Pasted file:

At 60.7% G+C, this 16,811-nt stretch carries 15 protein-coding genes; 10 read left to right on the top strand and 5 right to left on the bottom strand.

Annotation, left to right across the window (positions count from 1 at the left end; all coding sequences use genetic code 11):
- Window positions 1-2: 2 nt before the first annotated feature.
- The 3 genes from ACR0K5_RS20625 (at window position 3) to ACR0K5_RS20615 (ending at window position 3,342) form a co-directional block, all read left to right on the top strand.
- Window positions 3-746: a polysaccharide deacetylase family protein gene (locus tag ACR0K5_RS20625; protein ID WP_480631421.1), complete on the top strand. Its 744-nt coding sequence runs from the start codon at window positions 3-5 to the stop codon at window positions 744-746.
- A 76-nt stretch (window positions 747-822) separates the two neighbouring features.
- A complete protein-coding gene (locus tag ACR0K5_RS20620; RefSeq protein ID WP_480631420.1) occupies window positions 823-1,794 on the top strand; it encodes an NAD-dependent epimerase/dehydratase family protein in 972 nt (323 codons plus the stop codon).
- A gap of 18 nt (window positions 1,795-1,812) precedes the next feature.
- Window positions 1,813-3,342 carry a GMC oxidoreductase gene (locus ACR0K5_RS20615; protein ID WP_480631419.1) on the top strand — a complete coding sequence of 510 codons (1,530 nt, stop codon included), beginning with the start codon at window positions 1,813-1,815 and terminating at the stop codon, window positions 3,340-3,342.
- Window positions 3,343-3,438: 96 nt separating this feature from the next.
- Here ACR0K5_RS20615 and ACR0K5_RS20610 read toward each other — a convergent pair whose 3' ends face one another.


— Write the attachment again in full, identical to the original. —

At 60.7% G+C, this 16,811-nt stretch carries 15 protein-coding genes; 10 read left to right on the top strand and 5 right to left on the bottom strand.

Annotation, left to right across the window (positions count from 1 at the left end; all coding sequences use genetic code 11):
- Window positions 1-2: 2 nt before the first annotated feature.
- The 3 genes from ACR0K5_RS20625 (at window position 3) to ACR0K5_RS20615 (ending at window position 3,342) form a co-directional block, all read left to right on the top strand.
- Window positions 3-746: a polysaccharide deacetylase family protein gene (locus tag ACR0K5_RS20625; protein ID WP_480631421.1), complete on the top strand. Its 744-nt coding sequence runs from the start codon at window positions 3-5 to the stop codon at window positions 744-746.
- A 76-nt stretch (window positions 747-822) separates the two neighbouring features.
- A complete protein-coding gene (locus tag ACR0K5_RS20620; RefSeq protein ID WP_480631420.1) occupies window positions 823-1,794 on the top strand; it encodes an NAD-dependent epimerase/dehydratase family protein in 972 nt (323 codons plus the stop codon).
- A gap of 18 nt (window positions 1,795-1,812) precedes the next feature.
- Window positions 1,813-3,342 carry a GMC oxidoreductase gene (locus ACR0K5_RS20615; protein ID WP_480631419.1) on the top strand — a complete coding sequence of 510 codons (1,530 nt, stop codon included), beginning with the start codon at window positions 1,813-1,815 and terminating at the stop codon, window positions 3,340-3,342.
- Window positions 3,343-3,438: 96 nt separating this feature from the next.
- Here ACR0K5_RS20615 and ACR0K5_RS20610 read toward each other — a convergent pair whose 3' ends face one another.